San Jose Sharks forward Evander Kane again flatly denied that he wagered on NHL games – including his own to pay off gambling debts — and expects to be cleared of any wrongdoing in the league’s ongoing investigation.
In an interview with ESPN that aired Thursday, Kane also downplayed the reported rifts between himself and his Sharks teammates, saying he became a lightning rod for criticism because of the team’s on-ice struggles. Some players reportedly told Sharks general manager Doug Wilson that they no longer want Kane on the team.
“I think it’s easy to point the finger at me,” Kane said. “I think it’s easy to try to make me the scapegoat because of some of my personal issues that are playing out in the public and point to that.
“I think it’s an easy cop-out. At the same time, I don’t necessarily know or believe that that’s true. So, when it comes to the media, I really take it with a grain of salt.”
The NHL launched an investigation almost immediately after accusations were made on social media earlier this summer by Kane’s estranged wife, Anna, that the winger gambled on league games and was “throwing games to win money” because of arrangements he made with bookies.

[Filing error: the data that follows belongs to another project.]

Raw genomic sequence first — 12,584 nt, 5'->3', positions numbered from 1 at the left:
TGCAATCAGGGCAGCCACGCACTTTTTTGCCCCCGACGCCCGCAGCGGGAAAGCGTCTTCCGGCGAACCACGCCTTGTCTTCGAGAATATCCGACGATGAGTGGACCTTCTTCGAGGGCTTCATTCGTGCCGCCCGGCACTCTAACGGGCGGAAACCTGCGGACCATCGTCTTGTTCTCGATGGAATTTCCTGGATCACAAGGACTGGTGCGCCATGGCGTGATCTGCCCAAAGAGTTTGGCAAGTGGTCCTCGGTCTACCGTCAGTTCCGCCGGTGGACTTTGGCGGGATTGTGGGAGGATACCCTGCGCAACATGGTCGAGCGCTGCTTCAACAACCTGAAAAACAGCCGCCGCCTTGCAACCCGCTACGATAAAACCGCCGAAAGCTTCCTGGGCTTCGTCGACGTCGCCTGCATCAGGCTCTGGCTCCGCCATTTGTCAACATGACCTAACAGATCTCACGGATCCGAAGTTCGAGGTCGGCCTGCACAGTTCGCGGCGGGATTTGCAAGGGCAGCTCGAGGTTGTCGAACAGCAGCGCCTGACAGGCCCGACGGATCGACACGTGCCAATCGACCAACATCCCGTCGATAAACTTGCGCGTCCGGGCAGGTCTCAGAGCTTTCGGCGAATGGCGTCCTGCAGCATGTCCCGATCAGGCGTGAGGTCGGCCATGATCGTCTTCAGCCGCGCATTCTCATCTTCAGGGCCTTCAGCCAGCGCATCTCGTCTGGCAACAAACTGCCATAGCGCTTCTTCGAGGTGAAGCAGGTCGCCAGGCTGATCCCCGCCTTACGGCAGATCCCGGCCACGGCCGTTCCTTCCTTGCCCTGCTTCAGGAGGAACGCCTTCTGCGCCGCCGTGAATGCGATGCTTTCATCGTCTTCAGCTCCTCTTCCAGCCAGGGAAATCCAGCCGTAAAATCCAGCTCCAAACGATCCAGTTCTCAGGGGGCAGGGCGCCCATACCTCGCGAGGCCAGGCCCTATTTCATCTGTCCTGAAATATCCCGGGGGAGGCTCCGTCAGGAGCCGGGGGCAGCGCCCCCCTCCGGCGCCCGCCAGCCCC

In July 31 Instagram posts, Anna Kane asked: “How does the NHL let a compulsive gambling addict still play when he’s obviously throwing games to win money? Hmm maybe someone needs to address this,” she wrote.
“Can someone ask (Commissioner) Gary Bettman how they can let a player gamble on his own games? Bet and win with bookies on his own games?”
Kane said he “definitely” had a problem with gambling at “certain points,” including in 2018 when gambled in a Las Vegas casino the night before a Sharks playoff game against the Vegas Golden Knights. But he said he never gambled on NHL games, intentionally tried to lose a game, or alter the way he played because of a bet he or anyone else had made.
“Obviously, incredibly false,” Evander Kane said. “It’s unfortunate that that transpired. It’s unfortunate that those allegations, false allegations, were made.
“Obviously, when they happened, I understood the magnitude of them immediately, not knowing what was going to happen next, but confident because I know that’s not true. I knew none of what she was saying was true, and I was very confident, comfortable with where I was, knowing that I was going to be exonerated and I’m going to be exonerated of allegations.”